|17.777   |         https > 65430 [ACK]           |TCP: https > 65430 [ACK] Seq=1683 Ack=558 Win=15616 Len=0 TSval=758479421 TSecr=3906216837
|         |(65430)  <------------------  (443)    |
|17.777   |         65430 > https [RST]           |TCP: 65430 > https [RST] Seq=557 Win=0 Len=0
|         |(65430)  ------------------>  (443)    |
|17.777   |         65430 > https [RST]           |TCP: 65430 > https [RST] Seq=557 Win=0 Len=0
|         |(65430)  ------------------>  (443)    |
|17.777   |         65430 > https [RST]           |TCP: 65430 > https [RST] Seq=558 Win=0 Len=0
|         |(65430)  ------------------>  (443)    |

From the callflow above, it seems that client and server fail to complete a succesful negotiation, but I have no idea why.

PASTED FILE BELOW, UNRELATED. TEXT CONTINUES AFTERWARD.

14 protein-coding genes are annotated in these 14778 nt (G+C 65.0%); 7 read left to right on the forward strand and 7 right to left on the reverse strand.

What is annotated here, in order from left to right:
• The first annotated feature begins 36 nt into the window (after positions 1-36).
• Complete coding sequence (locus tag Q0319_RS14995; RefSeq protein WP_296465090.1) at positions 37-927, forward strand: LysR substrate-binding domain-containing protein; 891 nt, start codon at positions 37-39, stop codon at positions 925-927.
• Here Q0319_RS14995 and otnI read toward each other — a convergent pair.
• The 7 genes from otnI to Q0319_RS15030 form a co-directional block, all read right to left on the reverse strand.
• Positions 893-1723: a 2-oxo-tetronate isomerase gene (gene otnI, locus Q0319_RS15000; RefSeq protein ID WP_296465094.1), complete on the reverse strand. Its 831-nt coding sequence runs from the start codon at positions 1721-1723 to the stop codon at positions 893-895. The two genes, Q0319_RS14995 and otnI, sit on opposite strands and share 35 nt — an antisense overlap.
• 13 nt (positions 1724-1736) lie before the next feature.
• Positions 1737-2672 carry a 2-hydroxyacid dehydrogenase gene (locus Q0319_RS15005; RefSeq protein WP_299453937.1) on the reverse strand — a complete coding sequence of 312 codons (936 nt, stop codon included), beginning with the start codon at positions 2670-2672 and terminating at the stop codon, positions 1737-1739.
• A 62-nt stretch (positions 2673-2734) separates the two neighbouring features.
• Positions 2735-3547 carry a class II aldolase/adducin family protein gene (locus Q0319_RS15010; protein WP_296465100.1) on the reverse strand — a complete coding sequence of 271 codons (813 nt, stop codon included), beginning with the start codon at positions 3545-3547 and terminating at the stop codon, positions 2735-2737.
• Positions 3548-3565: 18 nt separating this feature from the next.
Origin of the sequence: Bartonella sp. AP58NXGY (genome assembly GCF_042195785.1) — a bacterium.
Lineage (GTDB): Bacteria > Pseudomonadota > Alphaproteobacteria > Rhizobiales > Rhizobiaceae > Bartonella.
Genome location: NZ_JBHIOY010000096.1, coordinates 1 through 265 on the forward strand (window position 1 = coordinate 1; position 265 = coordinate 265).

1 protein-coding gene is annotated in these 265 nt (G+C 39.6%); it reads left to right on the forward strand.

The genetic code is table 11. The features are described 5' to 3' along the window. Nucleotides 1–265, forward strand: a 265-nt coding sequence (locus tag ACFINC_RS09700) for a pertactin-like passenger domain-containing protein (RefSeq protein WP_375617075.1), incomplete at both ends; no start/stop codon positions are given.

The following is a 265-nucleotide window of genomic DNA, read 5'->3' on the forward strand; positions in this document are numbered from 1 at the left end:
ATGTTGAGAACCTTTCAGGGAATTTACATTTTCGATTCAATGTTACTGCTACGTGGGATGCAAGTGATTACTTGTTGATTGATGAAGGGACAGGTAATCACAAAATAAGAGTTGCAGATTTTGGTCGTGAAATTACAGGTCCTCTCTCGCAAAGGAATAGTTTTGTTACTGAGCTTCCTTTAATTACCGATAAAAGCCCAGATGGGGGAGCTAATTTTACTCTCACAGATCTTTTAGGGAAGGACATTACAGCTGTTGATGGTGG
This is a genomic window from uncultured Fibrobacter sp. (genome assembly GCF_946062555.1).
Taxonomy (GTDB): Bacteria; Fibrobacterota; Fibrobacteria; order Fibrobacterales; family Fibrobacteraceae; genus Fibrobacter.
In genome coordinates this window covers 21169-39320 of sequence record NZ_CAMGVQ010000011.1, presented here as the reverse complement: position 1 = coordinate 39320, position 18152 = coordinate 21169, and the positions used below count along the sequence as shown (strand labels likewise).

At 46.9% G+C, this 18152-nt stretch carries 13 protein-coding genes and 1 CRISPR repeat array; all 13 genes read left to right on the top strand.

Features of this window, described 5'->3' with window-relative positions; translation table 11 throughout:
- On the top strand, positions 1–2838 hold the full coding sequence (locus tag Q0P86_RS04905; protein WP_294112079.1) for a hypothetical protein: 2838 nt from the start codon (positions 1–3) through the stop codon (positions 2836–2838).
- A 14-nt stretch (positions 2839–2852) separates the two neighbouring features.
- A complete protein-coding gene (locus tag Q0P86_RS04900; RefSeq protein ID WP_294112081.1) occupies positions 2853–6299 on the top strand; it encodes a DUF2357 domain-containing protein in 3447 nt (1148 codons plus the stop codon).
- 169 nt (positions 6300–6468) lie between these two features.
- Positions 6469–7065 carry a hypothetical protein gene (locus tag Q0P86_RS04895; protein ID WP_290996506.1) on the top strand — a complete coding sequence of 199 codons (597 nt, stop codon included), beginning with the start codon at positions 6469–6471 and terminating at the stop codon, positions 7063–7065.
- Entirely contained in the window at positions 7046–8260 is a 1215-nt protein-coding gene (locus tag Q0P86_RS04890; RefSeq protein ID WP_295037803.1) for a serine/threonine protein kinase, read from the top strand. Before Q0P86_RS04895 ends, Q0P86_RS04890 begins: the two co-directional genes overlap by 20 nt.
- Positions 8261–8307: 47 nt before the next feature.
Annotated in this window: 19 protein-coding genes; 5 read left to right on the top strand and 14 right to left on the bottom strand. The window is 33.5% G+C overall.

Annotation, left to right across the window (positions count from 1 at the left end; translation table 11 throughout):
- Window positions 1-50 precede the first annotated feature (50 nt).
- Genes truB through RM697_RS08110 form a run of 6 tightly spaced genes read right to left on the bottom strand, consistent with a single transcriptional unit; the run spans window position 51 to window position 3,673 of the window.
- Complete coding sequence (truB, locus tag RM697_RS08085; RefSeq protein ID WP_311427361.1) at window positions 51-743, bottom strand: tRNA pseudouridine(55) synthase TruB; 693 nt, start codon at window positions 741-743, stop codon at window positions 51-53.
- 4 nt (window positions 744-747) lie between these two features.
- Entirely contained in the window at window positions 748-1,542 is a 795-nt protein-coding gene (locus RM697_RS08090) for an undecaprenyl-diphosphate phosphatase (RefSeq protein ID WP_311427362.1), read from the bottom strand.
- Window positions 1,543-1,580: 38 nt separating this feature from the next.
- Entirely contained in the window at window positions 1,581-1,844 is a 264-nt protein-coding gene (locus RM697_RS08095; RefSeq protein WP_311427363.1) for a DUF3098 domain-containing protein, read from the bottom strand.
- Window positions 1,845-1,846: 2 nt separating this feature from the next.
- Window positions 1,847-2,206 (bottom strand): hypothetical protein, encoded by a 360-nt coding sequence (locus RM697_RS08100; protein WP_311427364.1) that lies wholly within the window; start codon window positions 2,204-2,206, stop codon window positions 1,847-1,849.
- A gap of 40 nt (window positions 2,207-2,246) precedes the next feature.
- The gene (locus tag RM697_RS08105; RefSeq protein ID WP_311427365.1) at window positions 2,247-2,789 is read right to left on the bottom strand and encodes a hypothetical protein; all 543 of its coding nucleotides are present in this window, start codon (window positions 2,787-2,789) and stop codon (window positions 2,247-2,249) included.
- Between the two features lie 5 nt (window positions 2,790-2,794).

Any suggestions on how to resolve this problem are welcome. I believe that the issue exists on the client side (Android app using Restlet 2.0.15 framework), but not on the app code itself (since everything works fine when using HTTP) but rather on the SSL negotiation/handshake before actually making any calls. I also believe that the Certificate Authority (Comodo) is successfully accepted/trusted by Android (I've done https calls through the android device browser), but it still gives you a certificate warning that you need to accept before continuing. Could it be that Restlet 2.0.15 is not handling smoothly SSL communication, and I would need to upgrade to 2.1 or later?

Looking forward to hearing your suggestions. In case you'd like to get some more info that could help, just ask me. :)

Thanks in advance, Alex

========= UPDATE =========